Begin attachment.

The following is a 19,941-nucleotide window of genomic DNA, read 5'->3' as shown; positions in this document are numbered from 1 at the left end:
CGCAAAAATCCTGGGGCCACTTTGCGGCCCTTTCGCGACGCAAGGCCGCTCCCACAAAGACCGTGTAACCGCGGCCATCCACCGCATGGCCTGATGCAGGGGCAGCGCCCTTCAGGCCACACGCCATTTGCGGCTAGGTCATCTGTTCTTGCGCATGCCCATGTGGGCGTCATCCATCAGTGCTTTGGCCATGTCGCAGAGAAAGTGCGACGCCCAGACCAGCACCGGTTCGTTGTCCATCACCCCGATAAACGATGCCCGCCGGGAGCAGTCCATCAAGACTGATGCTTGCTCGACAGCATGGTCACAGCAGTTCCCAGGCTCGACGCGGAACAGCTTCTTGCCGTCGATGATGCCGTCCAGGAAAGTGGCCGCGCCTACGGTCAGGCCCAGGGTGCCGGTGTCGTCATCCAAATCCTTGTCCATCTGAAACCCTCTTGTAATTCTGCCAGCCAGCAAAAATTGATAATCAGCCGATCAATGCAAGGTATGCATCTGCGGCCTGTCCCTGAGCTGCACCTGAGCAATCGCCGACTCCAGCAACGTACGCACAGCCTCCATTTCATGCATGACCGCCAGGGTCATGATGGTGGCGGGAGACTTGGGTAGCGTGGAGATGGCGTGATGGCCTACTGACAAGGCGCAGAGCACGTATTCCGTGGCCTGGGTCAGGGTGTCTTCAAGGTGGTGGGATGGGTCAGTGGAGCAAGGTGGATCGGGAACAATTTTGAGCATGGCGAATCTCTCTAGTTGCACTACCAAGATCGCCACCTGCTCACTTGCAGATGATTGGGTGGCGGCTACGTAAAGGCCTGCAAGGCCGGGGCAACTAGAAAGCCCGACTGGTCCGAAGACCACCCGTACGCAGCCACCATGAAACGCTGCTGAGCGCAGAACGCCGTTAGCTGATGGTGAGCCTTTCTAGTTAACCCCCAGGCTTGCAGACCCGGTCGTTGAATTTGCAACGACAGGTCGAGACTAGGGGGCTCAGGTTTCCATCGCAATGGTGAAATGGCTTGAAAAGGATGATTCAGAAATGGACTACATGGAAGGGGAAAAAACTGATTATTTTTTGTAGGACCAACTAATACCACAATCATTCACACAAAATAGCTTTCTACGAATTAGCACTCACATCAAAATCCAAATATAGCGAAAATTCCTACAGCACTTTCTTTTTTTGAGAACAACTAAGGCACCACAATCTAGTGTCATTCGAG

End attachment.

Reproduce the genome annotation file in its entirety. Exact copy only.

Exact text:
The following is a 19,941-nucleotide window of genomic DNA, read 5'->3' as shown; positions in this document are numbered from 1 at the left end:
CGCAAAAATCCTGGGGCCACTTTGCGGCCCTTTCGCGACGCAAGGCCGCTCCCACAAAGACCGTGTAACCGCGGCCATCCACCGCATGGCCTGATGCAGGGGCAGCGCCCTTCAGGCCACACGCCATTTGCGGCTAGGTCATCTGTTCTTGCGCATGCCCATGTGGGCGTCATCCATCAGTGCTTTGGCCATGTCGCAGAGAAAGTGCGACGCCCAGACCAGCACCGGTTCGTTGTCCATCACCCCGATAAACGATGCCCGCCGGGAGCAGTCCATCAAGACTGATGCTTGCTCGACAGCATGGTCACAGCAGTTCCCAGGCTCGACGCGGAACAGCTTCTTGCCGTCGATGATGCCGTCCAGGAAAGTGGCCGCGCCTACGGTCAGGCCCAGGGTGCCGGTGTCGTCATCCAAATCCTTGTCCATCTGAAACCCTCTTGTAATTCTGCCAGCCAGCAAAAATTGATAATCAGCCGATCAATGCAAGGTATGCATCTGCGGCCTGTCCCTGAGCTGCACCTGAGCAATCGCCGACTCCAGCAACGTACGCACAGCCTCCATTTCATGCATGACCGCCAGGGTCATGATGGTGGCGGGAGACTTGGGTAGCGTGGAGATGGCGTGATGGCCTACTGACAAGGCGCAGAGCACGTATTCCGTGGCCTGGGTCAGGGTGTCTTCAAGGTGGTGGGATGGGTCAGTGGAGCAAGGTGGATCGGGAACAATTTTGAGCATGGCGAATCTCTCTAGTTGCACTACCAAGATCGCCACCTGCTCACTTGCAGATGATTGGGTGGCGGCTACGTAAAGGCCTGCAAGGCCGGGGCAACTAGAAAGCCCGACTGGTCCGAAGACCACCCGTACGCAGCCACCATGAAACGCTGCTGAGCGCAGAACGCCGTTAGCTGATGGTGAGCCTTTCTAGTTAACCCCCAGGCTTGCAGACCCGGTCGTTGAATTTGCAACGACAGGTCGAGACTAGGGGGCTCAGGTTTCCATCGCAATGGTGAAATGGCTTGAAAAGGATGATTCAGAAATGGACTACATGGAAGGGGAAAAAACTGATTATTTTTTGTAGGACCAACTAATACCACAATCATTCACACAAAATAGCTTTCTACGAATTAGCACTCACATCAAAATCCAAATATAGCGAAAATTCCTACAGCACTTTCTTTTTTTGAGAACAACTAAGGCACCACAATCTAGTGTCATTCGAG